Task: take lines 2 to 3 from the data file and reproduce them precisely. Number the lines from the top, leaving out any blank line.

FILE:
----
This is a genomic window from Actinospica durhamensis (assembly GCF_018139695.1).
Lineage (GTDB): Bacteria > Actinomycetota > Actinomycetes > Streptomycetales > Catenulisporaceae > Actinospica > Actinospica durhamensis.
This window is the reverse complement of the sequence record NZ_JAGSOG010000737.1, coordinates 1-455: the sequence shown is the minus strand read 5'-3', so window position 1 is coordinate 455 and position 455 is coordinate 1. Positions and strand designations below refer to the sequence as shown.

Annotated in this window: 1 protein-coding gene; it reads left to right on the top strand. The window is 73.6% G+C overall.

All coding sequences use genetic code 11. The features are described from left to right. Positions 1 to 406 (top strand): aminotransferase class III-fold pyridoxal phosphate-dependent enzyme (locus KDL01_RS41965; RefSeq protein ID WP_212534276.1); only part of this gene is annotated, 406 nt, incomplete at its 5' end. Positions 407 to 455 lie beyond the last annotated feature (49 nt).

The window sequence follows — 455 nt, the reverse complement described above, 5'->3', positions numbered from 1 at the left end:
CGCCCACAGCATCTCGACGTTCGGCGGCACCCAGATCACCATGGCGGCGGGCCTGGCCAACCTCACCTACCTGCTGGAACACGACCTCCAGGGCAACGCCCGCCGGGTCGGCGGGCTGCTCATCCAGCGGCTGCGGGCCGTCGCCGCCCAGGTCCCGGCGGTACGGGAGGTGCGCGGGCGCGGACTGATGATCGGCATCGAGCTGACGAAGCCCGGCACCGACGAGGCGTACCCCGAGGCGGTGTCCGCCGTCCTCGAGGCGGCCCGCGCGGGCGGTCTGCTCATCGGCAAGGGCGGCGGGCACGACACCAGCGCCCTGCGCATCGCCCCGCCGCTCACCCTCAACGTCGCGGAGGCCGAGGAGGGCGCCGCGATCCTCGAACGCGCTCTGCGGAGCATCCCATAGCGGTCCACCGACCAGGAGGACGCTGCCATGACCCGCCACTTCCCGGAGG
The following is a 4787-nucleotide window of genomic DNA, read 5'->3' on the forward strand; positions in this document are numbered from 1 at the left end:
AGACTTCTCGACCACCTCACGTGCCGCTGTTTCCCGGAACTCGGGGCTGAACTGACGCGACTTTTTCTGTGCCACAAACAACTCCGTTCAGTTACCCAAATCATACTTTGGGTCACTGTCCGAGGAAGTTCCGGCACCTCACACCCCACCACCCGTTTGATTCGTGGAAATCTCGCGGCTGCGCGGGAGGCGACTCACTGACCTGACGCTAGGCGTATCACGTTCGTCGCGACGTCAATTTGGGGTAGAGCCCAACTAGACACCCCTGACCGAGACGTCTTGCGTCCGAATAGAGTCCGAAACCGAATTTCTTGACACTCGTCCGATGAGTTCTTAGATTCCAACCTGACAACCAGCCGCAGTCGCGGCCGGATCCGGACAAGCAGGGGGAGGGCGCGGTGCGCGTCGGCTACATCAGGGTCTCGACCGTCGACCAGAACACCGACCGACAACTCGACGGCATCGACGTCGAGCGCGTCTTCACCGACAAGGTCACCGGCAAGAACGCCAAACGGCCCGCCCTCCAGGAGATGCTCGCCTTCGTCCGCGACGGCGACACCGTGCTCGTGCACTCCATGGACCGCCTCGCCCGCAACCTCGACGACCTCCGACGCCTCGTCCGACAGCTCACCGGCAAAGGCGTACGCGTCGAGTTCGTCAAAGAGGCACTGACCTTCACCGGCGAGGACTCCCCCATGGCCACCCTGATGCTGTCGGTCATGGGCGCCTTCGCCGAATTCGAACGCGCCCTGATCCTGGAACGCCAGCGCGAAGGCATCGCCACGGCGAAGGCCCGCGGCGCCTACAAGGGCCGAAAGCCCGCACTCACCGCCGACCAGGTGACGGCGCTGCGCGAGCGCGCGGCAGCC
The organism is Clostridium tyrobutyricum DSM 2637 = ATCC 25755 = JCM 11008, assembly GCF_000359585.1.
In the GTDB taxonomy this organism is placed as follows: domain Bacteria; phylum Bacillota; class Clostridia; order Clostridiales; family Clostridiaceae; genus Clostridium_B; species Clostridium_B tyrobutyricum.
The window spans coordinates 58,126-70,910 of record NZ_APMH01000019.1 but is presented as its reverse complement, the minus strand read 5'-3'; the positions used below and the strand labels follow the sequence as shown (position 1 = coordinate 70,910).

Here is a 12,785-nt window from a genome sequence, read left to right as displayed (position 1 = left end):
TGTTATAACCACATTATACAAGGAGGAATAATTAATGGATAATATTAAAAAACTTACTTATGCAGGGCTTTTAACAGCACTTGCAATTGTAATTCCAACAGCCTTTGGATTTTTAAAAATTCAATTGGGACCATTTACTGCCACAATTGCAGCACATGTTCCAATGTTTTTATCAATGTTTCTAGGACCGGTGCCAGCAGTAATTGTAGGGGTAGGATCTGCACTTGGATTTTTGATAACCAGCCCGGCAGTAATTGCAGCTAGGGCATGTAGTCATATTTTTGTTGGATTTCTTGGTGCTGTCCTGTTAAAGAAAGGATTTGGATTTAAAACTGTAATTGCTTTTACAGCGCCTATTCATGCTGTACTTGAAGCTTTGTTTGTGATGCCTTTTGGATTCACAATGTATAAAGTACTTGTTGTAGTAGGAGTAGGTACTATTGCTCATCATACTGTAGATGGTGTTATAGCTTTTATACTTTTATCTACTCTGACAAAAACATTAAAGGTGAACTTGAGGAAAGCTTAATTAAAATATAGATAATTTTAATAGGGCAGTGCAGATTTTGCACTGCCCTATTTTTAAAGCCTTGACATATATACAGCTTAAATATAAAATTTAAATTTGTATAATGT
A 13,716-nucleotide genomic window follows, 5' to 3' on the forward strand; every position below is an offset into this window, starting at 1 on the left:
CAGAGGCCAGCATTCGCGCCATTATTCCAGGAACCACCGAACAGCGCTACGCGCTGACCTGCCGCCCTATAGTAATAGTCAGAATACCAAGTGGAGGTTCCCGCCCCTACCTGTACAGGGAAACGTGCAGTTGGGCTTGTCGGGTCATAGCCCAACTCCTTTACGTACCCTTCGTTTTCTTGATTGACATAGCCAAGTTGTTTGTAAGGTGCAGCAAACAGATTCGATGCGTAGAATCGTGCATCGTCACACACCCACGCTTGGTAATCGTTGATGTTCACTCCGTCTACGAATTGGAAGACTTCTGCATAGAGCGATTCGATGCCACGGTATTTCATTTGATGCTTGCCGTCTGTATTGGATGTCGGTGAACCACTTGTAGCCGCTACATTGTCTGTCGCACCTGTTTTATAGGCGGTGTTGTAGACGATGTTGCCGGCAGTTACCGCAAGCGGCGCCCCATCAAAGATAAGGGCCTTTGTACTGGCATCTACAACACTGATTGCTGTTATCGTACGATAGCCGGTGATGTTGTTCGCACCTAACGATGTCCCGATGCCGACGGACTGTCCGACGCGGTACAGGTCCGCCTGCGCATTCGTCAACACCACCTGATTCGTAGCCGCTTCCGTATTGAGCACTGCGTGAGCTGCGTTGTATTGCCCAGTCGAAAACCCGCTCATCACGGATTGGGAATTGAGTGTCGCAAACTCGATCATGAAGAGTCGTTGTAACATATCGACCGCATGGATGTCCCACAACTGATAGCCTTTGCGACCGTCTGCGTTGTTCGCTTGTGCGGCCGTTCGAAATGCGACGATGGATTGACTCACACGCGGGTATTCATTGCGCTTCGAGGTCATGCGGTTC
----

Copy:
Lineage (GTDB): Bacteria > Actinomycetota > Actinomycetes > Streptomycetales > Catenulisporaceae > Actinospica > Actinospica durhamensis.
This window is the reverse complement of the sequence record NZ_JAGSOG010000737.1, coordinates 1-455: the sequence shown is the minus strand read 5'-3', so window position 1 is coordinate 455 and position 455 is coordinate 1. Positions and strand designations below refer to the sequence as shown.